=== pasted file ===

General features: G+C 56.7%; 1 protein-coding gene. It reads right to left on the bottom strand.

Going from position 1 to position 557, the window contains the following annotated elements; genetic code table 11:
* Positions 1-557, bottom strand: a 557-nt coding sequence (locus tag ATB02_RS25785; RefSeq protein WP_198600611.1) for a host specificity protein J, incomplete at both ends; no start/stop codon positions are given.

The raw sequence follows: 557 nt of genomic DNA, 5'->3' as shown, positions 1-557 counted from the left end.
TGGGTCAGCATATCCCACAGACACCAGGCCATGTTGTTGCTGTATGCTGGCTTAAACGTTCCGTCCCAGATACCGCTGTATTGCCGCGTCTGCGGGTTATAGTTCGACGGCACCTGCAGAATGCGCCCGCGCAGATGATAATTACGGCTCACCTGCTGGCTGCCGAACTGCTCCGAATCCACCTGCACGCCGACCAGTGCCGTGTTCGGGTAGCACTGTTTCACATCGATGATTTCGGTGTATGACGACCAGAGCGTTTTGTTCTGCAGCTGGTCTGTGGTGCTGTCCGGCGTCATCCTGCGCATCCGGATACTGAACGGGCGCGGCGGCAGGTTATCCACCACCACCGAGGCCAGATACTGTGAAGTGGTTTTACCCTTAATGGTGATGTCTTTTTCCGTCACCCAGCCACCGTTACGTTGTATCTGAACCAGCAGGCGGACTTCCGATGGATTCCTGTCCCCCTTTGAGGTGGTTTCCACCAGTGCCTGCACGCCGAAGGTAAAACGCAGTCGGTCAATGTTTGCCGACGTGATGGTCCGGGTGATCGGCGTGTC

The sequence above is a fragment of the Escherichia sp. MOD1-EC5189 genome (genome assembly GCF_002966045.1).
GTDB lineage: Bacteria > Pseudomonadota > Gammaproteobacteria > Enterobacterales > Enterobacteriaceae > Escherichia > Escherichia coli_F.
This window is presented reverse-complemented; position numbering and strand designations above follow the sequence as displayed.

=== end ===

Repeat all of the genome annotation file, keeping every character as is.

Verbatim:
General features: G+C 56.7%; 1 protein-coding gene. It reads right to left on the bottom strand.

Going from position 1 to position 557, the window contains the following annotated elements; genetic code table 11:
* Positions 1-557, bottom strand: a 557-nt coding sequence (locus tag ATB02_RS25785; RefSeq protein WP_198600611.1) for a host specificity protein J, incomplete at both ends; no start/stop codon positions are given.

The raw sequence follows: 557 nt of genomic DNA, 5'->3' as shown, positions 1-557 counted from the left end.
TGGGTCAGCATATCCCACAGACACCAGGCCATGTTGTTGCTGTATGCTGGCTTAAACGTTCCGTCCCAGATACCGCTGTATTGCCGCGTCTGCGGGTTATAGTTCGACGGCACCTGCAGAATGCGCCCGCGCAGATGATAATTACGGCTCACCTGCTGGCTGCCGAACTGCTCCGAATCCACCTGCACGCCGACCAGTGCCGTGTTCGGGTAGCACTGTTTCACATCGATGATTTCGGTGTATGACGACCAGAGCGTTTTGTTCTGCAGCTGGTCTGTGGTGCTGTCCGGCGTCATCCTGCGCATCCGGATACTGAACGGGCGCGGCGGCAGGTTATCCACCACCACCGAGGCCAGATACTGTGAAGTGGTTTTACCCTTAATGGTGATGTCTTTTTCCGTCACCCAGCCACCGTTACGTTGTATCTGAACCAGCAGGCGGACTTCCGATGGATTCCTGTCCCCCTTTGAGGTGGTTTCCACCAGTGCCTGCACGCCGAAGGTAAAACGCAGTCGGTCAATGTTTGCCGACGTGATGGTCCGGGTGATCGGCGTGTC

The sequence above is a fragment of the Escherichia sp. MOD1-EC5189 genome (genome assembly GCF_002966045.1).
GTDB lineage: Bacteria > Pseudomonadota > Gammaproteobacteria > Enterobacterales > Enterobacteriaceae > Escherichia > Escherichia coli_F.
This window is presented reverse-complemented; position numbering and strand designations above follow the sequence as displayed.